Art Kavanagh

Criticism, fiction and other writing

Margaret Atwood, The Handmaid’s Tale (1985)

Paperback cover, The Handmaid’s Tale

As far as I can remember, I’ve never reread Margaret Atwood’s The Handmaid’s Tale after a first reading over 30 years ago. I was certainly aware of it when it came out in 1985: I’d seen the favourable reviews and noted it as a novel I intended to pay attention to. In spite of that, it was another four years or so before I got around to it. (There was a lot going on in my life at the time: marriage, separation, emigration, taking on a more demanding job than I was used to, buying a home). As far as I can remember, the earliest I can have read The Handmaid’s Tale was 1989. Notwithstanding all the good things I’d heard about it, I was disappointed.

The main reason for my disappointment was that I didn’t find the story’s premise at all credible. Surely, I thought, no one could believe that part of the United States might, in the future, degenerate into a Christian theocracy in which women’s rights and freedom were taken away by law and their fertility turned into a valuable resource under the control of the state?

I’ve never visited the United States, so I had no direct knowledge of the society. What little I knew came from television, books and films. I didn’t, at the time, have any appreciation of what an important part conservative Christianity played in American life and politics. Though Ronald Reagan had served two full terms, and been succeeded by his vice-president, I still thought (wishful thinking) of the Reagan presidency as an aberration.

Though I didn’t recognize the fact till much later, I was in thrall to a late-twentieth-century mutation of the Whig conception of history. I thought that historical progress was effectively irreversible. Democracy and freedom, once experienced, could not be taken away without the kind of political repression that could not be maintained over any extended period of time.

I was not naif enough to suppose that this persistence of democracy was the result of some kind of teleological impetus towards progress. Rather, I thought of the historical process as analogous to natural selection in species: as random mutation led to many variations, some of which would be better adapted to the survival of a species and would therefore be replicated, so social and political changes (however they might have come about) that improved people’s wellbeing and gave them a greater degree of control over their lives would be defended and not easily given up.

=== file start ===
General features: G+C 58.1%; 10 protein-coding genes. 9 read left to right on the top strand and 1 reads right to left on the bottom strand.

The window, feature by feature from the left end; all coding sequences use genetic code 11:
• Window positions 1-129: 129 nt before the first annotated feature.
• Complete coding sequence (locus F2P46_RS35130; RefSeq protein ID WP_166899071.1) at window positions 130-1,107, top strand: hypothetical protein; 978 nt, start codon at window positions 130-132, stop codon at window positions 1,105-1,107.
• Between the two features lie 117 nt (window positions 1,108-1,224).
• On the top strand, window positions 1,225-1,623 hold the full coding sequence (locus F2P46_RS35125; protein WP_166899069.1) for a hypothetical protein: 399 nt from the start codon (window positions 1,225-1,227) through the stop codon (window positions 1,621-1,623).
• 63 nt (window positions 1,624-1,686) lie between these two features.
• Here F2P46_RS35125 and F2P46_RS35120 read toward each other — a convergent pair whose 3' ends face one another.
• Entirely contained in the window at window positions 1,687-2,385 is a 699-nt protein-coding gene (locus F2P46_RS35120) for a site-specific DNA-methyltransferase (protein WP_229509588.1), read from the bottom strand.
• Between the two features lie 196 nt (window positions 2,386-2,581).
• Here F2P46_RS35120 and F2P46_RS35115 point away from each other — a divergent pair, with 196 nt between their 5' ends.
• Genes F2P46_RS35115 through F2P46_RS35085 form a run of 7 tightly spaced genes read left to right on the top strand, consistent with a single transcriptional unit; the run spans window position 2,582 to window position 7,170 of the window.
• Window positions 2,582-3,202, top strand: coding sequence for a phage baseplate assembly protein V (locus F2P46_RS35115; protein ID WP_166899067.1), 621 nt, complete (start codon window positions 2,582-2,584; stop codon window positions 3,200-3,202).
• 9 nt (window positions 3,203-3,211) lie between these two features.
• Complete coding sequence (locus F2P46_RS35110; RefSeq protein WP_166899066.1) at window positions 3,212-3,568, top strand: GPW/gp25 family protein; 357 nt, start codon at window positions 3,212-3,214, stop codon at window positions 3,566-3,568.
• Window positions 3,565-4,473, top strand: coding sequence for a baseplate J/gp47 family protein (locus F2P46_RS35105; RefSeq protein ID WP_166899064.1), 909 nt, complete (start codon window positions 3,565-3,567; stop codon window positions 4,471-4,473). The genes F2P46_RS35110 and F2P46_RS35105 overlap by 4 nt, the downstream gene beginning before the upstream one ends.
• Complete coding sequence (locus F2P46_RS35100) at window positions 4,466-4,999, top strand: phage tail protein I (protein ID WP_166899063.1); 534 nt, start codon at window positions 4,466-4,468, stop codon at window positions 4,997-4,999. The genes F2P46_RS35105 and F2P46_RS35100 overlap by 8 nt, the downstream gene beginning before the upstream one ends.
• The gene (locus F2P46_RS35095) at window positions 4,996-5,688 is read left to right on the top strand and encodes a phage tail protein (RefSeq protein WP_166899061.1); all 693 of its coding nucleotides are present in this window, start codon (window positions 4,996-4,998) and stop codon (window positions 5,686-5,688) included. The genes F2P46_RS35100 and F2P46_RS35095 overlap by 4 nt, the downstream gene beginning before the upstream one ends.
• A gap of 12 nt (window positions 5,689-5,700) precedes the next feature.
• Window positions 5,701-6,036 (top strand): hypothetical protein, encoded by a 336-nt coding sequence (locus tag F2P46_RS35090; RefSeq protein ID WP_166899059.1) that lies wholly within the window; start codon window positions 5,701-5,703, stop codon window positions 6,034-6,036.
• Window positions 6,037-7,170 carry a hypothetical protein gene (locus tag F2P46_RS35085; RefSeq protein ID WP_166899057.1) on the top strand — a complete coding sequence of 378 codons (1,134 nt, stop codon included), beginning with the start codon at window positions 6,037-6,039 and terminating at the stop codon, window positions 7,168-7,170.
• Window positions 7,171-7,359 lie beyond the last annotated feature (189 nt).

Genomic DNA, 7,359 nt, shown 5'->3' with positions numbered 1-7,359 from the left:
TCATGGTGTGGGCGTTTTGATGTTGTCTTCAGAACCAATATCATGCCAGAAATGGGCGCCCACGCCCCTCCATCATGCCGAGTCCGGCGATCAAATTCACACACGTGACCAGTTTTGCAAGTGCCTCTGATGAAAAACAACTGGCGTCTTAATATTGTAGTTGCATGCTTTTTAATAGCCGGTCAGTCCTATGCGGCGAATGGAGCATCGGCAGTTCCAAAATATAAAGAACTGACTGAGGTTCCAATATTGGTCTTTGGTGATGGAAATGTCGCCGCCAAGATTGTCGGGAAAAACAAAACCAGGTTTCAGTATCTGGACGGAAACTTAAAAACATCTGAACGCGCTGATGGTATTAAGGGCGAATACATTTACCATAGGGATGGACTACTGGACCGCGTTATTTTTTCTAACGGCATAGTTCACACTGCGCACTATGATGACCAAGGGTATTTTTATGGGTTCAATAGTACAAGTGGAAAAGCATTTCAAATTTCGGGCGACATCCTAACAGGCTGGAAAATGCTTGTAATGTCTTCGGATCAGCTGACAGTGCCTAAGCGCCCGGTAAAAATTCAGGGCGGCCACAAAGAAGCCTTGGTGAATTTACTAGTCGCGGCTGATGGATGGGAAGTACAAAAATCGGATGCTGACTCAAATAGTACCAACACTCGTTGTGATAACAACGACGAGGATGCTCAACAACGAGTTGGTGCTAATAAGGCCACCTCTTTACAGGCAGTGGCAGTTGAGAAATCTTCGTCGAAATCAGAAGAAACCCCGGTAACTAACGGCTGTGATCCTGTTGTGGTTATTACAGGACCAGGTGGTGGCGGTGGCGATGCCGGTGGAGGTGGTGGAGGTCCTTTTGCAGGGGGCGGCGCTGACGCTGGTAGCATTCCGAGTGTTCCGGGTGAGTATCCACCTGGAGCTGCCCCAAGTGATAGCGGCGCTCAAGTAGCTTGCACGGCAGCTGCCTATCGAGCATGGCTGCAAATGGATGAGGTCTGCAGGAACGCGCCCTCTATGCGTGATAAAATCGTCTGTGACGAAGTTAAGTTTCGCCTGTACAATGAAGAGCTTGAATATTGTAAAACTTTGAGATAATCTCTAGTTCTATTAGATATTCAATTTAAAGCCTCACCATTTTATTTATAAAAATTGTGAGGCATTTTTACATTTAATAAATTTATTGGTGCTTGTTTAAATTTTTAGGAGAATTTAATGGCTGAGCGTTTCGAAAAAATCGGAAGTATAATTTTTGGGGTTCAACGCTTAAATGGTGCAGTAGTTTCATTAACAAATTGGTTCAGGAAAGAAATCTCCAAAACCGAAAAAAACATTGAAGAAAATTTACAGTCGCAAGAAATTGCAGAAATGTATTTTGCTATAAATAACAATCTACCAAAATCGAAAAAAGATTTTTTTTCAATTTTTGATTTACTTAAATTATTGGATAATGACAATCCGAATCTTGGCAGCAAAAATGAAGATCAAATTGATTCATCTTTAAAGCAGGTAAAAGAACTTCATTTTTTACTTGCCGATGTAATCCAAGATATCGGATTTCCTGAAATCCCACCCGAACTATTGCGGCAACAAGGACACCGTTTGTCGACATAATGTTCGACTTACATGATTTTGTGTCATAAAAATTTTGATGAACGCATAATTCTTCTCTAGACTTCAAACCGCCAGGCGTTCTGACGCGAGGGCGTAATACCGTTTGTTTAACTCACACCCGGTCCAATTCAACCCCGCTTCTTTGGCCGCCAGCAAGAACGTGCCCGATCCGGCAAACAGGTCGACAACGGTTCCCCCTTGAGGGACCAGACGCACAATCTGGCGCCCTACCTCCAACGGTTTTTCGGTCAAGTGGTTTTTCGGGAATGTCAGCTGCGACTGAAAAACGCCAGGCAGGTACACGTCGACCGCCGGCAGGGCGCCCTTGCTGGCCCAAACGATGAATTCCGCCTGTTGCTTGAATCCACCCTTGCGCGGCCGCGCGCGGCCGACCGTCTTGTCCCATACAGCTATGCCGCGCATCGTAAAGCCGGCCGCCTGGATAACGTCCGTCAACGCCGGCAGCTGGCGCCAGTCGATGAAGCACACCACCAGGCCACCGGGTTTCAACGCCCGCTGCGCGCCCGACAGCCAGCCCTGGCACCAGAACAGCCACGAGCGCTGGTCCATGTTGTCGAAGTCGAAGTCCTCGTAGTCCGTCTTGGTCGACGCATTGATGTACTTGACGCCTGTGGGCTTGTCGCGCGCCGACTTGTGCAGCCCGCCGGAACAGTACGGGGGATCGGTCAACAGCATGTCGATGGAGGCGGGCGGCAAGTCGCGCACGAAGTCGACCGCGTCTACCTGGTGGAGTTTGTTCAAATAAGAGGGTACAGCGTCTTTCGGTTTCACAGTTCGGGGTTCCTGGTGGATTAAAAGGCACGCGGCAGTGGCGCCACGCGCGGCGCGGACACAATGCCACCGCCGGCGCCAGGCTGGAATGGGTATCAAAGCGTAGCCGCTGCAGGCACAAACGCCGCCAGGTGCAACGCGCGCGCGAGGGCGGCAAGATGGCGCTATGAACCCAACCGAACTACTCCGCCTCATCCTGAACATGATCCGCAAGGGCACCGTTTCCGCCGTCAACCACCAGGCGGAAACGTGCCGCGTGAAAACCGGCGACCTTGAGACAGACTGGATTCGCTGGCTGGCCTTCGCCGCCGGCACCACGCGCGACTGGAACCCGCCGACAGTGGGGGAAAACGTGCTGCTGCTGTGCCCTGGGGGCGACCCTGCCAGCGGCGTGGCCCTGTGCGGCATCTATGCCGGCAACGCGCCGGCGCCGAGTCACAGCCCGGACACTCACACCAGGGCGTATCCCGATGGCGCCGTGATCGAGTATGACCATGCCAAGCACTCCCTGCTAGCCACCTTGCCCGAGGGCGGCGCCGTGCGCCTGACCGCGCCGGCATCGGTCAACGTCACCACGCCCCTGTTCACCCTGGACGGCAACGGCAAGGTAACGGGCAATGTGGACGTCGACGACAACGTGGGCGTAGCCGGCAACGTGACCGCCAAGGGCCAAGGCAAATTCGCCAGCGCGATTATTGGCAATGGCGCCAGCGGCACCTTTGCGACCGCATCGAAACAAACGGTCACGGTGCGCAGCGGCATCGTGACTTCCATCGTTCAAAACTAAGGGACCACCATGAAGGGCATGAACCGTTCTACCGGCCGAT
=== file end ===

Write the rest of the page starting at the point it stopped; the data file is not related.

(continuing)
In fact, I still believe something like that. It’s just that I’ve come to recognize that the path to the glorious future is uneven and broken up, and may have many detours. As investors learn that the market can stay irrational longer than they can stay solvent, so the citizen needs to know that the government can stay oppressive longer than you can stay alive, though probably not much longer. The good guys will win in the end but the end is, in all likelihood, a long way off.

I suppose that part of my disappointment in Atwood’s novel stemmed from the fact that I didn’t know what kind of book I was reading. Atwood was known as a poet and a feminist. Though I hadn’t read any of her earlier writing, that “positoning” must have given rise to certain expectations on my part. So, what was it that I was reading? I don’t think it occurred to me at the time that it might be speculative dystopian fiction, or that such a thing existed. (I had read Marge Piercy’s Woman on the Edge of Time, which may have given me the impression that feminist speculative fiction should always be expected to tend towards the utopian rather than its opposite.)

Thirty years on, the rise of a conservative Christian theocracy in the US doesn’t seem as far-fetched as I thought at the time. Evangelical Christians have supported the election of a US president who is credibly accused of rape, rumoured to have paid for an abortion and notorious as a habitual adulterer, among other transgressions. We have seen an attack on Congress, designed to overturn the result of an election.

An American theocratic authoritarianism, if it comes, is unlikely to look very much like the novel’s Gilead. That was always to be expected: I don’t read fiction for prediction, at least not as to the material details of everyday life. It may be a more reliable guide to the more general or abstract characteristics of our future polities.

A film adaptation of The Handmaid’s Tale came out shortly after I read the book. (It may be that I bought a copy at last because it was being promoted as a film tie-in.) I found the film even less satisfactory than the novel. It was one of two films that came out within a year or two of each other, scripted by Harold Pinter and starring Natasha Richardson, the second being an adaptation of Ian McEwan’s novel, The Comfort of Strangers. I disliked both films.

In retrospect, it’s clear to me that I was less than fair to Atwood’s novel, and that I ought to consider it afresh. I haven’t watched any of the recent television series, not (entirely) out of disinclination but because I’ve been moving about and haven’t always had access to a television. But I’m quite looking forward to reading the novel as a different reader than I was thirty years ago. I certainly don’t remember many details from the first time, so it will be a new experience. And now there’s also a sequel.